Ignatieff, however, is suffering from a form of historical amnesia on this front. The United States is not the first democracy to own a sizable empire. Indeed, Britain, the imperial seat of the largest and most formidable empire the world has ever seen, was not just a democracy, but also prided itself on being so. General elections in Britain were often fought over notions of empire and Britain’s “duty” in the world, most notably during the 1870s when William Gladstone, a “little Englander,” was leader of the Liberals and Benjamin Disraeli, an imperialist, was the leader of the Tories.

Thus, it is not necessarily the democratic nature of Western governments that causes the shortsightedness of today’s imperialism. The other two factors Ignatieff acknowledges are the shutter-speed attention span of the modern media and the “competing interests of the condominium of powers who pay for these imperial exercises.” The latter factor has some merit, and comes out clearly in Ignatieff’s discussion of the manoeuvring among the UN, NATO, the European Union and their various constituency members over Bosnia.

However, in his arguments concerning the media, Ignatieff suffers from the same historical amnesia as in his assertion about democracy. The London media during those Disraeli/Gladstone elections or, later, after the disastrous Boer War shrieked about the plight of England, Empire and English manliness in a way that would do CNN or FoxNews proud. True, they didn’t have the immediacy of coverage that today’s media do, but they were just as shrill and speculative – and sloppy.

In Empire Lite, Ignatieff appears to be a man divided. He has long championed the cause of human rights and humanitarian interventions. And ultimately, whatever the origins of American motivation, he wants to see this new (post)modern imperialism as a humanitarian enterprise. The problem, however, is that this does not appear to be the case. The West by and large stood by as genocide occurred in both the former Yugoslavia in 1992–93 and Rwanda in 1994. It has also done next to nothing to aid in the rebuilding of Rwanda.

Certainly, something is being done in to rebuild war-torn Bosnia, Kosovo and Afghanistan. However, such humanitarian interventions occur only in those parts of the world where the West, and the United States in particular, has an interest, as Ignatieff himself partially acknowledges in his introduction. What he does not acknowledge is that these interventions do not occur until after the damage has been done, as was the case with Bosnia. Moreover, as we have seen of late with respect to Iraq, it was only after the weapons of mass destruction Messrs. Bush, Cheney, Powell and Blair assured us were in Iraq were not found that these leaders began to espouse the great humanitarian benefits of the demise of Saddam Hussein (not that his downfall is not a positive development for the Iraqi people).

Ultimately, then, Ignatieff leaves us without a cogent explanation for the short attention span of the (post)modern imperial project. This is a problem, because from this vantage point anyway (and Ignatieff would agree), the short attention span of the West is most certainly key to the reason why “empire lite” may ultimately fail in Bosnia, Kosovo, Afghanistan and Iraq.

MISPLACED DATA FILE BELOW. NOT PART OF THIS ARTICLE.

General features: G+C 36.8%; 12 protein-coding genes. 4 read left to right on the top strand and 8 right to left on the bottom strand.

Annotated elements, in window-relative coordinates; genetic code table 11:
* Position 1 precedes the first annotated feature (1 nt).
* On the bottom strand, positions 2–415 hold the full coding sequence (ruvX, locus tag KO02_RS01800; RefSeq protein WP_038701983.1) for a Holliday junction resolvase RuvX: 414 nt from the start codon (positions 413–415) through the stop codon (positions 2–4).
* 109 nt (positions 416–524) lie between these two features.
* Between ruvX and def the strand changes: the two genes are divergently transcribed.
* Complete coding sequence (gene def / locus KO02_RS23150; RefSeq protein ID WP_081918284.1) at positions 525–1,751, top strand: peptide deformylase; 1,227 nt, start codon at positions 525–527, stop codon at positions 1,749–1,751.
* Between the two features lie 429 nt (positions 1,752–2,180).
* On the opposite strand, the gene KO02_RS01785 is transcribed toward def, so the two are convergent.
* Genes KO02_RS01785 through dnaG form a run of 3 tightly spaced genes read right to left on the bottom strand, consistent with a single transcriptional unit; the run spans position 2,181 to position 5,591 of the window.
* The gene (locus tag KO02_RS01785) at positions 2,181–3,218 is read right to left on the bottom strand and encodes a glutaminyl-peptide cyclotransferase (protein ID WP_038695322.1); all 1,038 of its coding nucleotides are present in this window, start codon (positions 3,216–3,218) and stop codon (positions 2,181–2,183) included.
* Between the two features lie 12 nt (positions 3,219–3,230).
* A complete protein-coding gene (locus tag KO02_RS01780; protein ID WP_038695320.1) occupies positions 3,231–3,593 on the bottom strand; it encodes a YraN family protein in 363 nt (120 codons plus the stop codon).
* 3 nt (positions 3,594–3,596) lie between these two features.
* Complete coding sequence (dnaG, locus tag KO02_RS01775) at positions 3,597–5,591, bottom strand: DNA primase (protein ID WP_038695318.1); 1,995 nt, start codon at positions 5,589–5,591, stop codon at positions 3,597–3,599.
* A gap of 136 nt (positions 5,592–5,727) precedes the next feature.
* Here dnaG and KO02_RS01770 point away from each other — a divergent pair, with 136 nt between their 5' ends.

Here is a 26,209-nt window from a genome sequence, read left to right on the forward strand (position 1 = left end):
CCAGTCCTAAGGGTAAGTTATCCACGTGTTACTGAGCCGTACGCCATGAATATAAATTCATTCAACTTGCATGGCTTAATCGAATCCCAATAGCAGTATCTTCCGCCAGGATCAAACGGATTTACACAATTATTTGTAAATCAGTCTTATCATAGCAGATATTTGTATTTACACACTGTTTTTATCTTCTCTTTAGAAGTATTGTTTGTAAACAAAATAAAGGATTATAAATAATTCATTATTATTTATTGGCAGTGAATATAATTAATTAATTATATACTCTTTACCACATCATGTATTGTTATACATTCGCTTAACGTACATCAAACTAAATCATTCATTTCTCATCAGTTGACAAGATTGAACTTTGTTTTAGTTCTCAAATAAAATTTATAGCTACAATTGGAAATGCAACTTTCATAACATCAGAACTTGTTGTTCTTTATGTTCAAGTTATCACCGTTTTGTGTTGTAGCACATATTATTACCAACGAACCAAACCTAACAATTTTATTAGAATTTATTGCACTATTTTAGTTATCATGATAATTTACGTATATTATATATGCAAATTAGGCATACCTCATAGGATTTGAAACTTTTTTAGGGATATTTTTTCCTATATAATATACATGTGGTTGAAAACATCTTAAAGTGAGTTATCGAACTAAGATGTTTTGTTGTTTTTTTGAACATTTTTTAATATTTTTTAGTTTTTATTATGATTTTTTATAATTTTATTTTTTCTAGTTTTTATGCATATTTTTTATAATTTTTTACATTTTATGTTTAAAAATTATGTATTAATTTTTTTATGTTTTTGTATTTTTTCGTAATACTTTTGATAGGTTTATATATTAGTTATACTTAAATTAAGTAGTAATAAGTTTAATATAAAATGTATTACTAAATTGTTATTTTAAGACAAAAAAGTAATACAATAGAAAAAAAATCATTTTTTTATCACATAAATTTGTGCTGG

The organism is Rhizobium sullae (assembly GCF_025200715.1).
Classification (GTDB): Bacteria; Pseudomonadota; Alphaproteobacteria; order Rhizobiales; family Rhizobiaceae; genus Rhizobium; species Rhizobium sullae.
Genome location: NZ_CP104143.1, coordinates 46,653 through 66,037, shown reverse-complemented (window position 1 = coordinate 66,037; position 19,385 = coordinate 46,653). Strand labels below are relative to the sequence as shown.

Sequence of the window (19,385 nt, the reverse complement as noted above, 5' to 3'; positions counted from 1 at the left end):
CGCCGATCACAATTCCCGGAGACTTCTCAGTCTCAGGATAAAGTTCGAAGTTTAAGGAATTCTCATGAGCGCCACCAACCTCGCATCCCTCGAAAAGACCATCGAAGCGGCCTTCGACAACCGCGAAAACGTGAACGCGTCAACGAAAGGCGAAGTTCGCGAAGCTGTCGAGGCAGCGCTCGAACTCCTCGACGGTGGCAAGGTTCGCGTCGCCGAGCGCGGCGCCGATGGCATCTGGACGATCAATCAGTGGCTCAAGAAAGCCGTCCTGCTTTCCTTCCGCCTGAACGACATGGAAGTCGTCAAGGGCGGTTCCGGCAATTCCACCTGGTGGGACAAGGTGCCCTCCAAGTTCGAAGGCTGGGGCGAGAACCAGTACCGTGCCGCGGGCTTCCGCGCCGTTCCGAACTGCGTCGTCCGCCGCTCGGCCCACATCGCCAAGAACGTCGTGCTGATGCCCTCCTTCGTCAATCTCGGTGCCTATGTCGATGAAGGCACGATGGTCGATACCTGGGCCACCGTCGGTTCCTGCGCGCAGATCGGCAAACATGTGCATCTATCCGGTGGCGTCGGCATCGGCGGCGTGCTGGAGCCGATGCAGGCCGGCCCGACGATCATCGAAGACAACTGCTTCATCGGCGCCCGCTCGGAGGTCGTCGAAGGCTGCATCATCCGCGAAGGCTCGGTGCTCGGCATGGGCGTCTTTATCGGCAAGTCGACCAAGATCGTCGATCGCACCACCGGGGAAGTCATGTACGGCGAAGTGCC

There is also the problem of Ignatieff’s tendency toward hyperbole; at times he comes off sounding more like a Bush administration spokesperson than a well respected public intellectual. Thus, “Terrorists everywhere have been cured of the illusion, created by the American retreat from Somalia in 1993, that the empire lacks the stomach for a fight,” or “ status as the sole remaining imperial power makes it easy to forget how much of its international prestige in the twentieth century derived from taking the side of freedom against empire.” First, the jury is still out as to whether or not the Americans are willing to undertake a long fight to uphold their principles: Afghanistan was turned over to a multilateral force at almost the first opportunity, and while Iraq has seen a relatively large number of American casualties, this also prompted Bush to speed up the handing of power over to the Iraqis.

Indeed, this is a fundamental flaw and contradiction in Empire Lite: on the one hand, Ignatieff claims that we have seen, since September 11, 2001, that the United States has the stomach for a fight, while on the other hand he complains that the United States, primary among world powers, has an attention span too short to see through a proper nation-building enterprise. And with respect to America’s alleged prestige, Ignatieff seems to suffer from another case of historical amnesia insofar as Central and South America are concerned. While he does acknowledge that American respect for national self-determination in Latin America was “less obvious,” he is more than slightly dismissive of Latin America and does not address the fact that, since the promulgation of the Monroe Doctrine in 1823, the United States has considered it its birthright to interfere with the internal politics and sovereignty of the countries of Central and South America. Certainly American involvement in Latin America had less to do with national self-determination and “freedom” than it did with upholding American interests, irrespective of the brutality of the régime.

In the end, the title of Ignatieff’s pamphlet is all too fitting, and this is too bad, for Ignatieff is a formidable intellect and can certainly do better.